By Meghan Hall
Nearly eight years after buying out its investment partner, Kimco Realty Corporation has received the green light to redevelop Bellevue’s Marketplace at Factoria Mall over the next several years. At the end of last year, the City of Bellevue formally approved plans to redevelop the 43-acre property into a more mixed-use development complete with housing, offices and additional retail.
Kimco acquired the majority of its joint venture partner’s interest in the property back in 2013, when the estimated value of the asset was about $130.75 million. Prior to the acquisition, Kimco had retained 50 percent ownership interest in the property. The acquisition was initially part of a wider strategy to streamline the firm’s joint venture investments.
The original mall totals 526,000 square feet and was first built more than 40 years ago. Kimco’s plans for the asset will redevelop the property with up to 685 apartments, a 150-room hotel and two office buildings totaling 175,000 square feet. Kimco also plans to add 30 percent more retail to the property.
Three expansive plazas will also be constructed to create an open-air shopping connection, and some of the mall’s current anchor tenants will ultimately be relocated to different positions on the property to accommodate new plans. Renovations to the existing mall and retail assets are also part of the plans.
The project was approved in November of 2020 and buildout is expected to occur over eight phases. The preliminary phase will include a 295-unit market-rate apartment building and new retail at the northwest corner of the property through reconfiguration of an existing mall common area. Phase Two will see parking reconfiguration and street improvements, while Phase Three is expected to include a hotel at the southeast corner. Pedestrian connections and the plazas will make up the bulk of Phase Four.
Phase Five is where the mixed-use aspect is expected to take shape, according to Kimco. “This phase is the trigger to move into a “mixed use” direction for the overall development with the redevelopment of the Walmart Development area,” documents state. “Setting the stage for adding complementing use to the mall with a two-level new retail area and associated parking structure between the new retail and existing Walmart.”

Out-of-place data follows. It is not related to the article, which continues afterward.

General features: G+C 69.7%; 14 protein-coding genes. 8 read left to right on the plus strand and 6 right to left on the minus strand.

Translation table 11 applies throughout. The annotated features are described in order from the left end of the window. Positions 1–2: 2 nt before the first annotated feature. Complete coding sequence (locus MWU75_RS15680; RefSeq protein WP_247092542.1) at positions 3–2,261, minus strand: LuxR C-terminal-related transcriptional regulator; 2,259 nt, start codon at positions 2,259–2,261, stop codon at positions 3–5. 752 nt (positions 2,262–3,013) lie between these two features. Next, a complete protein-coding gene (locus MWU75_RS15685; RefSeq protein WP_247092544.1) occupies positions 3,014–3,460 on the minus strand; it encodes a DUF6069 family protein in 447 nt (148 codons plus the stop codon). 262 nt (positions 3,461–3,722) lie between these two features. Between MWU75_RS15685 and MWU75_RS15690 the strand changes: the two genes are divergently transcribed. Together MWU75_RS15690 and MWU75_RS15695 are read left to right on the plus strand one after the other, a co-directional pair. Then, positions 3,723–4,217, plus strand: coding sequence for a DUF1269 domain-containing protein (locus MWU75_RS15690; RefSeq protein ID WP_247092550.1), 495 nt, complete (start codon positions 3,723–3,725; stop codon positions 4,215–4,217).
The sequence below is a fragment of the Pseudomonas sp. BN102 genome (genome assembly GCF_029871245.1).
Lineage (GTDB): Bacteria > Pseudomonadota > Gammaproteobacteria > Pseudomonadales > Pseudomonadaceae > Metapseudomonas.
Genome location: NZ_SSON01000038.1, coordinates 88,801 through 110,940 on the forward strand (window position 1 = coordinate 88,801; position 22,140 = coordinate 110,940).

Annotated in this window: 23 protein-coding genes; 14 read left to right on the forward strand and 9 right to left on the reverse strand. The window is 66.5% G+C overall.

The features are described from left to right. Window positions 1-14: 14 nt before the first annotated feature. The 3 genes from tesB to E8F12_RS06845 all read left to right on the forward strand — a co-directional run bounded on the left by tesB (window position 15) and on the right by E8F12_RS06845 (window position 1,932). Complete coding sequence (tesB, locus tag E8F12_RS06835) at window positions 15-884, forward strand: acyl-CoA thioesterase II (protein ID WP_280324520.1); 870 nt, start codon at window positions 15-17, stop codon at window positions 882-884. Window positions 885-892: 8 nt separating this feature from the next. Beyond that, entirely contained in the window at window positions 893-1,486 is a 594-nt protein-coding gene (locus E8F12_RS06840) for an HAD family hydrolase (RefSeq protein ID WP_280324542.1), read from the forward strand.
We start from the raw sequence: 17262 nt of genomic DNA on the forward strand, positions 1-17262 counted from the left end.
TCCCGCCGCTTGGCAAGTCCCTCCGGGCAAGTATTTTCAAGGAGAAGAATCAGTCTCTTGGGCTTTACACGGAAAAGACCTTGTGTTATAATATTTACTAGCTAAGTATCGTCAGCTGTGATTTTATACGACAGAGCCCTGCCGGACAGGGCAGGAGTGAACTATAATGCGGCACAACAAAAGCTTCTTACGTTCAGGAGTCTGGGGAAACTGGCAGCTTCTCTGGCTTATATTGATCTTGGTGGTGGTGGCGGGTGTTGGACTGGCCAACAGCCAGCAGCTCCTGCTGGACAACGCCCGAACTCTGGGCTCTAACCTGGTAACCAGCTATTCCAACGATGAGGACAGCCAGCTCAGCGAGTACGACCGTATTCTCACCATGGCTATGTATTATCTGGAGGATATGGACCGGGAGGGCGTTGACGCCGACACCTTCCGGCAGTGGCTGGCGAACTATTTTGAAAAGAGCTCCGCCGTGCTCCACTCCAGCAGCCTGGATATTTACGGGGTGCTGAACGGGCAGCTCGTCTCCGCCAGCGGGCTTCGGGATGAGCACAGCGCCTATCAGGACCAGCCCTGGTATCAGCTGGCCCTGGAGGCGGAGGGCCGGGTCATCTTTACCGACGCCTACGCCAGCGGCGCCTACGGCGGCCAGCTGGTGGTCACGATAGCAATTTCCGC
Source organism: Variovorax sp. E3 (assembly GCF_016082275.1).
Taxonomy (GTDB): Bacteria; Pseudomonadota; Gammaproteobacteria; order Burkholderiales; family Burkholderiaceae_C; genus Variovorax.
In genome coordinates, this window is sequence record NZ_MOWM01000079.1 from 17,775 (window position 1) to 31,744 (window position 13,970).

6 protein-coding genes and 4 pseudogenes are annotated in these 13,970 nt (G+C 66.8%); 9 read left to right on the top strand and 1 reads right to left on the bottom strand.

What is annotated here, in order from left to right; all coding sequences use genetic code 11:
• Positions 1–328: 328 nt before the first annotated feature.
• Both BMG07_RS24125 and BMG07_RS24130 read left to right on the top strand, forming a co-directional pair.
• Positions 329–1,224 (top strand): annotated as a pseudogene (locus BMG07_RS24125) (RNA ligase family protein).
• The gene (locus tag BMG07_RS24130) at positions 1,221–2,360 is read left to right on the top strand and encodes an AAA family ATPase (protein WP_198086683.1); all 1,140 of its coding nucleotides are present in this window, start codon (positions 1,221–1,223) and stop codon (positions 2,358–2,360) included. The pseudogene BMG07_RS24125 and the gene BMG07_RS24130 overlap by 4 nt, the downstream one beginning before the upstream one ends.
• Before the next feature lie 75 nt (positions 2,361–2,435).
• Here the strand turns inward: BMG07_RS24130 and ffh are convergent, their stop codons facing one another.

After the two planned office buildings rise in Phase Five, Phase Six will include a new gathering plaza and retail area. Phases Seven and Eight will include exterior renovations to the mall and 300 new multifamily units, respectively.
Exactly when the refresh of the property will begin is unclear, as project documents indicate that construction will depend on market conditions. Construction could begin as early as this spring, however, Kimco Realty declined The Registry’s request for comment when asked about its plans for the development. DLR Group is the master planner for the property, while Runberg Architecture Group is working to design the residential portion of the project.
Kimco’s plans are similar to several others throughout the Puget Sound as retailers have faced a massive shift in consumer habits. Within the Puget Sound, two other mall revamp projects are on the docket. Perhaps the largest project—and most intense in scale—is the repositioning of the Northgate Mall. Once built out, the formerly enclosed mall will include about 1,205 residential units, 596,600 square feet of retail, 768,800 square feet of office, two hotels and a new NHL ice center. The overhaul remains one of the most ambitious projects in the Puget Sound and has been in the works for more than a decade.
The Alderwood Mall in Lynnwood is also receiving a bit of a revamp. As of an update provided to the City in the summer of 2020, the mall was operating at 95 percent capacity, but property owner Brookfield Properties was moving ahead with Avalon Alderwood. The expansion project would transform the former Sears building into two six-story multifamily apartment buildings that will include more than 320 residential units. The goal of the project is to breathe life into the complex and create a community that exists outside of normal business operating hours.
The goal for Kimco and Marketplace at Factoria will be quite similar. As the role of malls—often regarded as greater community anchors—and retail continue to change, ensuring their longevity and vibrancy through repositioning will remain a key strategy.